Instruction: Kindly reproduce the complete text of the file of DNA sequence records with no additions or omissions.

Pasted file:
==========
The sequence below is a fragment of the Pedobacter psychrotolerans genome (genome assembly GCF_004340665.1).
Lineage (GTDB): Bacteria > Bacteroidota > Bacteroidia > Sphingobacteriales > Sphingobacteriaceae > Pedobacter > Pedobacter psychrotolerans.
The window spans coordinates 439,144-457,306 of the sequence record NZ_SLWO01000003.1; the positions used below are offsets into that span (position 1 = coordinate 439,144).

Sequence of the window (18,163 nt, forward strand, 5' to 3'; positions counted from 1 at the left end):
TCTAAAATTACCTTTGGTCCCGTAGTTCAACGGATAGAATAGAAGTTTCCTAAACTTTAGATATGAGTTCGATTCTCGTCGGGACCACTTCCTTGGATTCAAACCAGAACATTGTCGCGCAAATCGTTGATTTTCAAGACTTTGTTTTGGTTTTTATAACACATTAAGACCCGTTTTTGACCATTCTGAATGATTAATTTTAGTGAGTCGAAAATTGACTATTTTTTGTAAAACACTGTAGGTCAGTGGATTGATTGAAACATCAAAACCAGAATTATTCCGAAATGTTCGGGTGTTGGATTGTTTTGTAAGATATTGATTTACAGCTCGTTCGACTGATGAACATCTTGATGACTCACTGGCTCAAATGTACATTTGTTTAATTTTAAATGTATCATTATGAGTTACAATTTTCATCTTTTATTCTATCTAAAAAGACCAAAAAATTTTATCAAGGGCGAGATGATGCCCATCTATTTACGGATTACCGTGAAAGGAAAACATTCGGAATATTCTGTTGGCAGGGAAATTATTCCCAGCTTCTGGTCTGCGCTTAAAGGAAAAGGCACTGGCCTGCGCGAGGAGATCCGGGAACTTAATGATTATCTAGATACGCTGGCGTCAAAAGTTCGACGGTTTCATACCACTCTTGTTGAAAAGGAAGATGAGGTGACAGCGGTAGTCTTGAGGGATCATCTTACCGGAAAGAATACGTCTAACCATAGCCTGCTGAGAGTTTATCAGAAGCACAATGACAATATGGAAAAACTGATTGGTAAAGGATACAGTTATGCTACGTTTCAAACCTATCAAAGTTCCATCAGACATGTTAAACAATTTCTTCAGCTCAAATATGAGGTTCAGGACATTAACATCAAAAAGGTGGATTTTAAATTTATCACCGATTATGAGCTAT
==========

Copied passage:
The sequence below is a fragment of the Pedobacter psychrotolerans genome (genome assembly GCF_004340665.1).
Lineage (GTDB): Bacteria > Bacteroidota > Bacteroidia > Sphingobacteriales > Sphingobacteriaceae > Pedobacter > Pedobacter psychrotolerans.
The window spans coordinates 439,144-457,306 of the sequence record NZ_SLWO01000003.1; the positions used below are offsets into that span (position 1 = coordinate 439,144).

Sequence of the window (18,163 nt, forward strand, 5' to 3'; positions counted from 1 at the left end):
TCTAAAATTACCTTTGGTCCCGTAGTTCAACGGATAGAATAGAAGTTTCCTAAACTTTAGATATGAGTTCGATTCTCGTCGGGACCACTTCCTTGGATTCAAACCAGAACATTGTCGCGCAAATCGTTGATTTTCAAGACTTTGTTTTGGTTTTTATAACACATTAAGACCCGTTTTTGACCATTCTGAATGATTAATTTTAGTGAGTCGAAAATTGACTATTTTTTGTAAAACACTGTAGGTCAGTGGATTGATTGAAACATCAAAACCAGAATTATTCCGAAATGTTCGGGTGTTGGATTGTTTTGTAAGATATTGATTTACAGCTCGTTCGACTGATGAACATCTTGATGACTCACTGGCTCAAATGTACATTTGTTTAATTTTAAATGTATCATTATGAGTTACAATTTTCATCTTTTATTCTATCTAAAAAGACCAAAAAATTTTATCAAGGGCGAGATGATGCCCATCTATTTACGGATTACCGTGAAAGGAAAACATTCGGAATATTCTGTTGGCAGGGAAATTATTCCCAGCTTCTGGTCTGCGCTTAAAGGAAAAGGCACTGGCCTGCGCGAGGAGATCCGGGAACTTAATGATTATCTAGATACGCTGGCGTCAAAAGTTCGACGGTTTCATACCACTCTTGTTGAAAAGGAAGATGAGGTGACAGCGGTAGTCTTGAGGGATCATCTTACCGGAAAGAATACGTCTAACCATAGCCTGCTGAGAGTTTATCAGAAGCACAATGACAATATGGAAAAACTGATTGGTAAAGGATACAGTTATGCTACGTTTCAAACCTATCAAAGTTCCATCAGACATGTTAAACAATTTCTTCAGCTCAAATATGAGGTTCAGGACATTAACATCAAAAAGGTGGATTTTAAATTTATCACCGATTATGAGCTAT